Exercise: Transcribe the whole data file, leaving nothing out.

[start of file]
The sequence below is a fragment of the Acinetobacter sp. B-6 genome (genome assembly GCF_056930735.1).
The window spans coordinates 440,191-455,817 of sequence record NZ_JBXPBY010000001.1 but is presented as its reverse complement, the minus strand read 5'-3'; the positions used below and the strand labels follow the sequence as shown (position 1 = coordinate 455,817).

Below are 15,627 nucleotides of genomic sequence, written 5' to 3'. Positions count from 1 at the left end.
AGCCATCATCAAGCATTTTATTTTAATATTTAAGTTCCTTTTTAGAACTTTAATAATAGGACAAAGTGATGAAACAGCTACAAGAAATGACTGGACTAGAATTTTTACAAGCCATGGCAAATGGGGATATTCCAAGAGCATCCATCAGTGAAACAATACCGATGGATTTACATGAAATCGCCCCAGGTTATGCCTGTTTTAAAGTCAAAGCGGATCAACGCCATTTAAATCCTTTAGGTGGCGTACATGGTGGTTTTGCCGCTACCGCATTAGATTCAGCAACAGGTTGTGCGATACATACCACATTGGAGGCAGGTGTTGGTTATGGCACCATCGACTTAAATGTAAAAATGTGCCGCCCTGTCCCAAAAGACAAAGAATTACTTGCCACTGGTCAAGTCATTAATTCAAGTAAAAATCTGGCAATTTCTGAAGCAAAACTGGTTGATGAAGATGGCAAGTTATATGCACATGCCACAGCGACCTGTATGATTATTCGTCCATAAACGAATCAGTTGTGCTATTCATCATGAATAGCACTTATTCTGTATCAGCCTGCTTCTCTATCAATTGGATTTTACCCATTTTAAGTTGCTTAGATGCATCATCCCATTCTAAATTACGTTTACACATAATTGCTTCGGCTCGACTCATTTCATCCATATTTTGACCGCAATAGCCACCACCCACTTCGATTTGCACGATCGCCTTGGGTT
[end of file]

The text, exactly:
The sequence below is a fragment of the Acinetobacter sp. B-6 genome (genome assembly GCF_056930735.1).
The window spans coordinates 440,191-455,817 of sequence record NZ_JBXPBY010000001.1 but is presented as its reverse complement, the minus strand read 5'-3'; the positions used below and the strand labels follow the sequence as shown (position 1 = coordinate 455,817).

Below are 15,627 nucleotides of genomic sequence, written 5' to 3'. Positions count from 1 at the left end.
AGCCATCATCAAGCATTTTATTTTAATATTTAAGTTCCTTTTTAGAACTTTAATAATAGGACAAAGTGATGAAACAGCTACAAGAAATGACTGGACTAGAATTTTTACAAGCCATGGCAAATGGGGATATTCCAAGAGCATCCATCAGTGAAACAATACCGATGGATTTACATGAAATCGCCCCAGGTTATGCCTGTTTTAAAGTCAAAGCGGATCAACGCCATTTAAATCCTTTAGGTGGCGTACATGGTGGTTTTGCCGCTACCGCATTAGATTCAGCAACAGGTTGTGCGATACATACCACATTGGAGGCAGGTGTTGGTTATGGCACCATCGACTTAAATGTAAAAATGTGCCGCCCTGTCCCAAAAGACAAAGAATTACTTGCCACTGGTCAAGTCATTAATTCAAGTAAAAATCTGGCAATTTCTGAAGCAAAACTGGTTGATGAAGATGGCAAGTTATATGCACATGCCACAGCGACCTGTATGATTATTCGTCCATAAACGAATCAGTTGTGCTATTCATCATGAATAGCACTTATTCTGTATCAGCCTGCTTCTCTATCAATTGGATTTTACCCATTTTAAGTTGCTTAGATGCATCATCCCATTCTAAATTACGTTTACACATAATTGCTTCGGCTCGACTCATTTCATCCATATTTTGACCGCAATAGCCACCACCCACTTCGATTTGCACGATCGCCTTGGGTT